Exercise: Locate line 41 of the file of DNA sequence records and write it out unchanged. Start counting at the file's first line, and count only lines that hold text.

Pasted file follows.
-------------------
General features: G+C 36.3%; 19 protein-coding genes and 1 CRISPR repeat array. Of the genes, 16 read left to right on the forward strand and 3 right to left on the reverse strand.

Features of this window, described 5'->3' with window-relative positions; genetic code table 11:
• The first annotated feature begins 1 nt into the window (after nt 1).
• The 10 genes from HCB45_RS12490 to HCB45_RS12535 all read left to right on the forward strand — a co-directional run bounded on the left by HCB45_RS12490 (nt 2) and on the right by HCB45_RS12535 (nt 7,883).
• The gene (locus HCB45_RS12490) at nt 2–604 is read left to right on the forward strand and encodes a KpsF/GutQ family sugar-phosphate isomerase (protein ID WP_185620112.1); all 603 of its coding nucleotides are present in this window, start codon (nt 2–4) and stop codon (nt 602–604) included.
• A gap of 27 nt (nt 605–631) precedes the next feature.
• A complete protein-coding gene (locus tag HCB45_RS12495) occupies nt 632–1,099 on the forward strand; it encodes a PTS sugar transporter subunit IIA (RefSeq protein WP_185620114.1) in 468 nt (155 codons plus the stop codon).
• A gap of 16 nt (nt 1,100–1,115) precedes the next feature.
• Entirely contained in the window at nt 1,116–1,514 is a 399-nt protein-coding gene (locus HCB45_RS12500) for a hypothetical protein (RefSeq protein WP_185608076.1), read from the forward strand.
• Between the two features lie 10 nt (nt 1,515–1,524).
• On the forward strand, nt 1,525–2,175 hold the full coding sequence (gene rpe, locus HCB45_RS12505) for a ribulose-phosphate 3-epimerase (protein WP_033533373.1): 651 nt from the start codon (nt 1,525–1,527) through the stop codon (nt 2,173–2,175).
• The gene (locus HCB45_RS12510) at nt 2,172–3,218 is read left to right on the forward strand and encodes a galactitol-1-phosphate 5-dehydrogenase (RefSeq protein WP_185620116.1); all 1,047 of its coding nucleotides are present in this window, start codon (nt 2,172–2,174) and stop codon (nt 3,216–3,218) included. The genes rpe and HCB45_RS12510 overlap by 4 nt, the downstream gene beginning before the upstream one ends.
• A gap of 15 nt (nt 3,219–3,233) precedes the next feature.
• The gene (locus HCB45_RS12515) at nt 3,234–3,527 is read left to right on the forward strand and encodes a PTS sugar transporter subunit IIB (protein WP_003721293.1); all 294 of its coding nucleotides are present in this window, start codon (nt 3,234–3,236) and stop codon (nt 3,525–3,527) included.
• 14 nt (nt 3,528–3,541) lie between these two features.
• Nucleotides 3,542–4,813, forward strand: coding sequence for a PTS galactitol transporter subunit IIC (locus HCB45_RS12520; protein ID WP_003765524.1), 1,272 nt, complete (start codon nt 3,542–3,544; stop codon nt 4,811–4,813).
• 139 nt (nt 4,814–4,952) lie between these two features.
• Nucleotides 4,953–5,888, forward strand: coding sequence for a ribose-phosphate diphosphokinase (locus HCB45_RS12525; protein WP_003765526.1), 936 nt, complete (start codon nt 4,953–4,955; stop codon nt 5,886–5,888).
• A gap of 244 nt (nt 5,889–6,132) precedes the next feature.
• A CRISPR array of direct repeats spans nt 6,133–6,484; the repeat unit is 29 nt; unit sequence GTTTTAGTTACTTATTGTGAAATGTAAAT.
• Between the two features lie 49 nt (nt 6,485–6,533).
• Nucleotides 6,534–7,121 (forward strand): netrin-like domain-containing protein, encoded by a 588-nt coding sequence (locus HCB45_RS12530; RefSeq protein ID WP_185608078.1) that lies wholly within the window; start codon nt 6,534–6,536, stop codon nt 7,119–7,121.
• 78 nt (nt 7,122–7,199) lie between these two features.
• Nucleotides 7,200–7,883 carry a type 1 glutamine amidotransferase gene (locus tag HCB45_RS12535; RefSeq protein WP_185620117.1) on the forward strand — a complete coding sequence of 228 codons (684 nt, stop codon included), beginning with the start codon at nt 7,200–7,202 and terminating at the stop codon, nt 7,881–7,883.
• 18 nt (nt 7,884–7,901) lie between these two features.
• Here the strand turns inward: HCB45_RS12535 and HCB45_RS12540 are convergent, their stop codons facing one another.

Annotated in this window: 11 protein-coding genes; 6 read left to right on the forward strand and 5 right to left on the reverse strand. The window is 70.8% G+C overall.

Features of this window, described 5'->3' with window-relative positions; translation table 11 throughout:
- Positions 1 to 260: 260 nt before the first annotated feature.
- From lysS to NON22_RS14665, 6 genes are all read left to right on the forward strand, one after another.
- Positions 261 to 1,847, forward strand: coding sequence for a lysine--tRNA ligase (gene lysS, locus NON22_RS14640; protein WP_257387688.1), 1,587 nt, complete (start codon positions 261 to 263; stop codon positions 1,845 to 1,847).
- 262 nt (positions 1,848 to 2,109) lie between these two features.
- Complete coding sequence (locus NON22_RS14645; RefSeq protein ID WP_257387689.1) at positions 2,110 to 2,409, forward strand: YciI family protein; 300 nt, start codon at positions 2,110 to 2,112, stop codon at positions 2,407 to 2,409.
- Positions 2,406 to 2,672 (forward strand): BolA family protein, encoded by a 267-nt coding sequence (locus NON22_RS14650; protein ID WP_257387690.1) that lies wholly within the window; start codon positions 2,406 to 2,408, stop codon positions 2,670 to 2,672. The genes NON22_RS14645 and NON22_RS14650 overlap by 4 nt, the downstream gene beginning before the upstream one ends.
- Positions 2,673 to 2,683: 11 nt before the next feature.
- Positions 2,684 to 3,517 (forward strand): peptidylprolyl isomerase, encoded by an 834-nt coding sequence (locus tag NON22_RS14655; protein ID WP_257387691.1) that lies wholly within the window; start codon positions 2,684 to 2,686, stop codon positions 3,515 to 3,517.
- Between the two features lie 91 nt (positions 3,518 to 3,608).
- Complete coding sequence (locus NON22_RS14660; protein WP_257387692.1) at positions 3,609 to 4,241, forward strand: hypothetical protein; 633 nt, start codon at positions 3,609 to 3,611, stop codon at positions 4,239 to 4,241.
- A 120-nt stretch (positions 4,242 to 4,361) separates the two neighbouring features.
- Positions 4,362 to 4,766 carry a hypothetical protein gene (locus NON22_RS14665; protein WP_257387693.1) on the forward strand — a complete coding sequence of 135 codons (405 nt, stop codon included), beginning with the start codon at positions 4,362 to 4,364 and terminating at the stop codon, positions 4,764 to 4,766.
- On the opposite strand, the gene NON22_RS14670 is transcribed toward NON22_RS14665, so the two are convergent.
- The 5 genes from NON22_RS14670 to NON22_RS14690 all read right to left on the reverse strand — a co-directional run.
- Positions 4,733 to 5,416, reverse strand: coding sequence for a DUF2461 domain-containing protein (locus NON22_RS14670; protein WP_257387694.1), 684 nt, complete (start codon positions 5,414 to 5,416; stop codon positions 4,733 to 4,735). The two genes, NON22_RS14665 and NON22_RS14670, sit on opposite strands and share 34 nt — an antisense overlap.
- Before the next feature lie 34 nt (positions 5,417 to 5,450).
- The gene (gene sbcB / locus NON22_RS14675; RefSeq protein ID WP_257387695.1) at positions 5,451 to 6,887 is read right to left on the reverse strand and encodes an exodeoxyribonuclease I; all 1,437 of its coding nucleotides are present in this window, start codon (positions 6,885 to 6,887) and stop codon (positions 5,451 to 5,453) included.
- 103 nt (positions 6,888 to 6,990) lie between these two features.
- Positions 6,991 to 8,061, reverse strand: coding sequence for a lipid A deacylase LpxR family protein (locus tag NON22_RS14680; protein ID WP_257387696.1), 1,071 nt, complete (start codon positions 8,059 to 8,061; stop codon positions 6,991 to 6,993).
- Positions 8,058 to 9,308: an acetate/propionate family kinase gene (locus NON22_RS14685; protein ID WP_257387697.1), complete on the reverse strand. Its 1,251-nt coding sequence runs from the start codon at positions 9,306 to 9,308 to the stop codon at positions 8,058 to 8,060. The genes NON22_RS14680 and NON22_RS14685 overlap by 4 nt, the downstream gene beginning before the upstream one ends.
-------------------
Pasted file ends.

- On the opposite strand, the gene NON22_RS14670 is transcribed toward NON22_RS14665, so the two are convergent.